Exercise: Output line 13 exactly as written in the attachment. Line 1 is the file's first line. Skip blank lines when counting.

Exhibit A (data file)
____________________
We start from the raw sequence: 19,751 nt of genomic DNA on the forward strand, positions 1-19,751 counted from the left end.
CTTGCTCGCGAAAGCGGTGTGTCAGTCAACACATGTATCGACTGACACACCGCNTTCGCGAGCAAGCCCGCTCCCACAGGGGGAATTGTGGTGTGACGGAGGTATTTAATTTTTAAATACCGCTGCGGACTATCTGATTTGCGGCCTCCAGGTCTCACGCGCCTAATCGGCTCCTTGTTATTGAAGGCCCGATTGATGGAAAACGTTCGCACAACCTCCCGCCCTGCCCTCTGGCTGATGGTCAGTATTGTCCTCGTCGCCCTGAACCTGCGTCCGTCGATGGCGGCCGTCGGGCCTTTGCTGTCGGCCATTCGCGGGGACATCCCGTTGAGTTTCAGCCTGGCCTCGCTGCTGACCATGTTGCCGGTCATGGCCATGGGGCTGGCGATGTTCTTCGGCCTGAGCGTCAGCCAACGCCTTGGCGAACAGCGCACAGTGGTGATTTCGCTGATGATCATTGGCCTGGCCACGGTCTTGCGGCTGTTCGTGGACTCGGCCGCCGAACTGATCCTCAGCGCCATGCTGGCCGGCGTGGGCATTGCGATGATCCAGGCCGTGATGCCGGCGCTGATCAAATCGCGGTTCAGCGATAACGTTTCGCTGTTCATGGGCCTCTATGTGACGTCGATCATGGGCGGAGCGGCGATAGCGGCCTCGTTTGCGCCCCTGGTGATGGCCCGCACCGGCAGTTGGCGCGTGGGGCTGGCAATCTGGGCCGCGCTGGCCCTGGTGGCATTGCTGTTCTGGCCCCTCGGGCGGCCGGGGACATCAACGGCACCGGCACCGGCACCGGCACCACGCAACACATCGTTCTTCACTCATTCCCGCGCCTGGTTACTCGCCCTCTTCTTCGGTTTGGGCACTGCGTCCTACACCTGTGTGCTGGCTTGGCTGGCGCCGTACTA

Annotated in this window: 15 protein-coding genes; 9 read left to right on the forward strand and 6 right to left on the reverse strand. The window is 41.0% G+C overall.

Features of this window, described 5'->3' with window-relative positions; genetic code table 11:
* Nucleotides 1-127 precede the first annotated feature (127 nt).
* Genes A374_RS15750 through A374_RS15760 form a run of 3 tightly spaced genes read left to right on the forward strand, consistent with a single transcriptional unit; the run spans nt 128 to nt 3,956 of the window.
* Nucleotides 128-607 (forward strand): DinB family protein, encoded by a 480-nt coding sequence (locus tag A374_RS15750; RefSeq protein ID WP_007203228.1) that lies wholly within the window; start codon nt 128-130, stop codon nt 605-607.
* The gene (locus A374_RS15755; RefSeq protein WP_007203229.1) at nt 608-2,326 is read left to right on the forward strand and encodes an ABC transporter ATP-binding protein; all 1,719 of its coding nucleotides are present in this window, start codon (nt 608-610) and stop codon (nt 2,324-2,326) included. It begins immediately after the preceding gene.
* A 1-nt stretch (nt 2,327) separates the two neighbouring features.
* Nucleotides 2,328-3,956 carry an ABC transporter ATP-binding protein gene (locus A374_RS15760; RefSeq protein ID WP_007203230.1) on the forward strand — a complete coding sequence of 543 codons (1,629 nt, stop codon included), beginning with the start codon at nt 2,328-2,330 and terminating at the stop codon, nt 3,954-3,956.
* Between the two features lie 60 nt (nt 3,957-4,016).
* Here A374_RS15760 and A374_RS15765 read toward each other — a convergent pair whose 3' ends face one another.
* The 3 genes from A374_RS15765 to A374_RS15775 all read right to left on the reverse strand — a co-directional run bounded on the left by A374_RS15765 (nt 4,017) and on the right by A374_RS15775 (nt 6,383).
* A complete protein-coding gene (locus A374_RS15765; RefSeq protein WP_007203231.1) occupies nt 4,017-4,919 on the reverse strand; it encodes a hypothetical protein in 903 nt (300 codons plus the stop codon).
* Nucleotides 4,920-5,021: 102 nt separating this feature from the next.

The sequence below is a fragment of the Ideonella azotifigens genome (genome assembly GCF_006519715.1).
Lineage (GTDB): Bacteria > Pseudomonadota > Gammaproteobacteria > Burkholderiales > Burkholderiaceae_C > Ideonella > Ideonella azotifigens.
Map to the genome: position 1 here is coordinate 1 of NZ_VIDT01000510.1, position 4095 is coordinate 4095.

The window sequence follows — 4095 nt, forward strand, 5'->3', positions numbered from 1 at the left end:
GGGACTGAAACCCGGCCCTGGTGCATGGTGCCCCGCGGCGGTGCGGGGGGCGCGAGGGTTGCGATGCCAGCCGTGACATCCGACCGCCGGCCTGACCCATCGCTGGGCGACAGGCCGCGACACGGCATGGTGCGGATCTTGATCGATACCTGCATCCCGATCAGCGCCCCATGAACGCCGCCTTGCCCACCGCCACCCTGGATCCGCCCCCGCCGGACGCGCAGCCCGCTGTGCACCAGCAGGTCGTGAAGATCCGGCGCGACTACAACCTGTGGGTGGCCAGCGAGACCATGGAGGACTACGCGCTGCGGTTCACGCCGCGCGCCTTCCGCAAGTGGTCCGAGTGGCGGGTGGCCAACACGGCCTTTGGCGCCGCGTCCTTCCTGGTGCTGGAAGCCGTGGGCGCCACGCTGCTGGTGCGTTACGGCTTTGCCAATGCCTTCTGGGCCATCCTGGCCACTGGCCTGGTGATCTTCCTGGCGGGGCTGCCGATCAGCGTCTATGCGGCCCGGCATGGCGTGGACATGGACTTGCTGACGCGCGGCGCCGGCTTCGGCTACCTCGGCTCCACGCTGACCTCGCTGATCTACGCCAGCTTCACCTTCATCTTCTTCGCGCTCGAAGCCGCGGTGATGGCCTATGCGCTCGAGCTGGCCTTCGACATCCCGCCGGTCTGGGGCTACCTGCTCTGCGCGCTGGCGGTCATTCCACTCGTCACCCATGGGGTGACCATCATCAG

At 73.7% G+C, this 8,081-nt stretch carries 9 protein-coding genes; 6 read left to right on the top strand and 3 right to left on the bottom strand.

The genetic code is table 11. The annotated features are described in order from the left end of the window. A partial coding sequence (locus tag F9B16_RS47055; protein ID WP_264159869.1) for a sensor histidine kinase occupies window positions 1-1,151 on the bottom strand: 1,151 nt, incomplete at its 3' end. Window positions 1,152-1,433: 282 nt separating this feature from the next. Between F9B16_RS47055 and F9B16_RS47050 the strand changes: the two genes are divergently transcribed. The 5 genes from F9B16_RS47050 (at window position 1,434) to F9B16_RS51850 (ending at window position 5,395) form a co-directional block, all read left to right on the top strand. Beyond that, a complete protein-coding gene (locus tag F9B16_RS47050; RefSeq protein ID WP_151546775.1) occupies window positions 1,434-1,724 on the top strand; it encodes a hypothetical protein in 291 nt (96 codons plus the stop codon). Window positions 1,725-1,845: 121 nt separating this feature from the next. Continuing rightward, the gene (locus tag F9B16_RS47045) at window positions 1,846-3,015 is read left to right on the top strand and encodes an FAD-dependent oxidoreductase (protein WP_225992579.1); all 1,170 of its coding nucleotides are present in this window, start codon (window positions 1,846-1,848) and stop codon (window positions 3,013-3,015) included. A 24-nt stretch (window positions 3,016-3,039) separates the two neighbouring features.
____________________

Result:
* The 3 genes from A374_RS15765 to A374_RS15775 all read right to left on the reverse strand — a co-directional run bounded on the left by A374_RS15765 (nt 4,017) and on the right by A374_RS15775 (nt 6,383).